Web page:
In the early 1700’s this mindset was revolutionary.  Monarchies rightly feared that Masonic lodges could become cradles for massive social change.  In France, the Parisian police became worried about such republican activities and their ultimate effect on social order.*[3]

In a work this short, simplification is perhaps a necessity.  Broad brush strokes are required, else this book would become an uncontrollable monster.  Although we have ignored the subtleties of Enlightenment Thought, hopefully the “spirit of the age” has come through.

Individual man was seen as a perfectible creature, with untapped resources in his intellect.  In one of Locke’s easily misunderstood passages, the human mind is seen as a “blank slate” at birth.  The purpose of education is to fill that blank slate with facts, knowledge, philosophy, and an appreciation of liberty and freedom.  Once the proper “data” are inserted into the brain, the individual will have learned to love truth, beauty, and justice.  As new experiences impinge on each man, he will automatically process facts, weigh them in the balance, and choose what is best for himself and for his society.  Education and rationality are thus the keystones in the Enlightenment Project to improve the human race.

lamp
The Lamp. An important Masonic symbol.  Not only does it provide physical illumination, but the light it provides represents spiritual and intellectual human development.

SIGNS AND SYMBOLS

            We come now to a strange aspect of our story.  It is true that Masonic lodges were dedicated to improving each member’s moral and intellectual powers.  What is strange is the method by which Freemasonry chose to impart its lessons.  One would expect, given the Age’s emphasis on logic, science, and rationality, that an appeal to the human intellect would be the method by which such lessons would be imparted.  To the average person, formal classroom settings, or even a seminar-type discussion system, might be the obvious way to advance such an agenda.  In the absence of any other ideas, perhaps a program of lectures might be considered appropriate.  After all, Christian churches of all denominations had been using the “Homily,” or sermon for hundreds of years to impart moral teachings.  Surely this was a serviceable model?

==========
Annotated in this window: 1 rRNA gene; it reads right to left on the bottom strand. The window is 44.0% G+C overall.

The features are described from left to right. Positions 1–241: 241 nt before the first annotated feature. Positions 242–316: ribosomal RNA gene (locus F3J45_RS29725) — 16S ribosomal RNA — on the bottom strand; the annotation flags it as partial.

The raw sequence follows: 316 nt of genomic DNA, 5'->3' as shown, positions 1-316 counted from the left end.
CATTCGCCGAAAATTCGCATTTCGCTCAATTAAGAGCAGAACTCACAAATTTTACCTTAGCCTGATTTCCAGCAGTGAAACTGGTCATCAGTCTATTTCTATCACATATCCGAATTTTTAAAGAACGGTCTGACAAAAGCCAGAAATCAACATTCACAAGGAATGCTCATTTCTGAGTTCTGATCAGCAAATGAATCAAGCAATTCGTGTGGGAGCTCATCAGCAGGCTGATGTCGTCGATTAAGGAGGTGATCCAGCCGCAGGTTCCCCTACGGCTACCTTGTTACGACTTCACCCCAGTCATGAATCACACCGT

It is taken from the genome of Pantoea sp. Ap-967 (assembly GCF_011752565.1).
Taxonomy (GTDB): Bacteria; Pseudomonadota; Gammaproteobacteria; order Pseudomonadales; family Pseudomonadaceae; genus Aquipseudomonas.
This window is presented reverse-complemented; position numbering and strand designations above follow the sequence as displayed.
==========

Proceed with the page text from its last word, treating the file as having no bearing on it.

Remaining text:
What the new organization, dedicated to human reason chose to do was to institute procedures designed to appeal to the emotional, irrational side of human nature!  Instead of seminars, discussion groups, or “Socratic Dialogues,” Freemasonry teaches its philosophy with costumes, props, myth, interactive dramatics, and ceremonies designed to appeal to the senses.  From the beginning, the Craft immersed its devotees in a complex system of theatrical productions designed to impress lessons upon the memory of its members.  Lights, smells, bloody symbols, meditations on death, and appeals to the eternal human spirit were used from the start.  A strange way, one would think, to reach the rational mind!

In another part of this book we will cover Masonic ceremony in greater detail, but for the present, what is important is the central paradox of Freemasonry.  Masonry seeks to reach the rational mind of man through irrational methods.  It imparts lessons meant to be utilized by the intellect by tapping into the non-intellectual side of human nature.  It seeks to train the individual to think for himself as a free creature, by using the emotional aspects of the brain and through a mysterious program of regimentation for its initiates.

Ritual
Early Masonic ceremony of the 1700’s.[4]